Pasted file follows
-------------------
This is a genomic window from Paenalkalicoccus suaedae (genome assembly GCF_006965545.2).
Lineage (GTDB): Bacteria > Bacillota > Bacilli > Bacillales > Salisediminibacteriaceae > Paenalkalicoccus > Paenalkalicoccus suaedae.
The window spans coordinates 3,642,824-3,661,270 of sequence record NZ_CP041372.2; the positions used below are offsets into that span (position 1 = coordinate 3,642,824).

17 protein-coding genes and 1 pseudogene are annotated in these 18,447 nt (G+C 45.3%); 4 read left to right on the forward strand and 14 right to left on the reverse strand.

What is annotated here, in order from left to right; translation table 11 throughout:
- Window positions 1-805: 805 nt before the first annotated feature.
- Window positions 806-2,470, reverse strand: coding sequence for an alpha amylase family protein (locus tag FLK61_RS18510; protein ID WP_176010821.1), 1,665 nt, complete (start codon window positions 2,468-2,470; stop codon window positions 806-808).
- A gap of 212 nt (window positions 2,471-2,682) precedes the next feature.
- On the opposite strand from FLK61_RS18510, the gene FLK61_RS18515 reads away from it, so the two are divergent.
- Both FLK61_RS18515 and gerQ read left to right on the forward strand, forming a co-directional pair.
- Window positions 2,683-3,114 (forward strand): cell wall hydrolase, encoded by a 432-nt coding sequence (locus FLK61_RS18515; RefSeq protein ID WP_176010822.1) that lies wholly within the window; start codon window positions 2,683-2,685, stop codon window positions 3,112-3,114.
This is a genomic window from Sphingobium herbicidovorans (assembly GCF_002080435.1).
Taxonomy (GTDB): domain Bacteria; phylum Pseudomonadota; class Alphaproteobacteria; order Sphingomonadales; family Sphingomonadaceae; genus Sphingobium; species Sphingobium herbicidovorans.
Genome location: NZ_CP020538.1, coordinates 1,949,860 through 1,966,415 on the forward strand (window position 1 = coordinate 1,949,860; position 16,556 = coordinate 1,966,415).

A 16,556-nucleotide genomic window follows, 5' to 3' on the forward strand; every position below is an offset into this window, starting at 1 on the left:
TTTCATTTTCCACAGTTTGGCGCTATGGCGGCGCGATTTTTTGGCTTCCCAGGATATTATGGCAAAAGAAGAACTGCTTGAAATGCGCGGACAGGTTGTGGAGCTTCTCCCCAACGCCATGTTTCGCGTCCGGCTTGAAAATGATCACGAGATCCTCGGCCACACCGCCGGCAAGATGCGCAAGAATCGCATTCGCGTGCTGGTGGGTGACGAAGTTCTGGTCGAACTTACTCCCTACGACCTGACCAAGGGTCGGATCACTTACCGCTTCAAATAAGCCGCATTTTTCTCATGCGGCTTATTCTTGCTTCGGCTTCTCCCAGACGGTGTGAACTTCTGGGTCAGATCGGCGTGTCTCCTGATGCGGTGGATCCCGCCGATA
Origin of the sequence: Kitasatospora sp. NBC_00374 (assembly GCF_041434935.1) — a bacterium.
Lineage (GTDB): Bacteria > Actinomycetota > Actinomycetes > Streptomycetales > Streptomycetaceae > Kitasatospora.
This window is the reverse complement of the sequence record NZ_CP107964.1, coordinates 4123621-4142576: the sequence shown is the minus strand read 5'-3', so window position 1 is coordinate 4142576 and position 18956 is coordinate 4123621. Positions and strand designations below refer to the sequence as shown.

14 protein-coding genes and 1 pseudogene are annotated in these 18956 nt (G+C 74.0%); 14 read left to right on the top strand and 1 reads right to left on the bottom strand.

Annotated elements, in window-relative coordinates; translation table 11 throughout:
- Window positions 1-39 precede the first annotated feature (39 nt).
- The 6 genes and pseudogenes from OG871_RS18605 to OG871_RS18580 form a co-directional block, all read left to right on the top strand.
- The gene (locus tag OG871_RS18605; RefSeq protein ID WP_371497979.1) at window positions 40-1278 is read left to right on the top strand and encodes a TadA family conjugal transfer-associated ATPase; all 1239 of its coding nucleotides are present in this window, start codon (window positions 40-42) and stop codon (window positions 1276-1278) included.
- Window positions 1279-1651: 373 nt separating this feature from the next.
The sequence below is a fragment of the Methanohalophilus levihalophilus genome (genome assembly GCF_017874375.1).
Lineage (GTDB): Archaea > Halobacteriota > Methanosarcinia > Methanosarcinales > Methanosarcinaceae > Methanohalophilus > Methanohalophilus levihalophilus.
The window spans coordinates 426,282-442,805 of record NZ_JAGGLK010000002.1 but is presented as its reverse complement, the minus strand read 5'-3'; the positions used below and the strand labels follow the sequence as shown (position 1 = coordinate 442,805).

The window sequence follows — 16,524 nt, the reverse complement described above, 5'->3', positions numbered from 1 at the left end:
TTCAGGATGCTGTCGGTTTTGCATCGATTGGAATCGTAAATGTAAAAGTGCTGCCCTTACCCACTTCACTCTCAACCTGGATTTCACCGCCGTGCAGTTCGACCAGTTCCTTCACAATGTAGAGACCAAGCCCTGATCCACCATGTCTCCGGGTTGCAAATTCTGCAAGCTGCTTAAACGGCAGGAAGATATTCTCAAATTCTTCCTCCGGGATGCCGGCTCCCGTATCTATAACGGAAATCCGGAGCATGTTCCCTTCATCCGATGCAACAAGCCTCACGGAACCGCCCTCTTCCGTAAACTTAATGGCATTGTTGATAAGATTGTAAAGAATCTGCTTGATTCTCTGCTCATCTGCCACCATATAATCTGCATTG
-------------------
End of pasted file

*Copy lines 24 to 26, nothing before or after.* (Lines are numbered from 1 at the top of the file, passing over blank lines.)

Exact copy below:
- The gene (locus tag OG871_RS18605; RefSeq protein ID WP_371497979.1) at window positions 40-1278 is read left to right on the top strand and encodes a TadA family conjugal transfer-associated ATPase; all 1239 of its coding nucleotides are present in this window, start codon (window positions 40-42) and stop codon (window positions 1276-1278) included.
- Window positions 1279-1651: 373 nt separating this feature from the next.
The sequence below is a fragment of the Methanohalophilus levihalophilus genome (genome assembly GCF_017874375.1).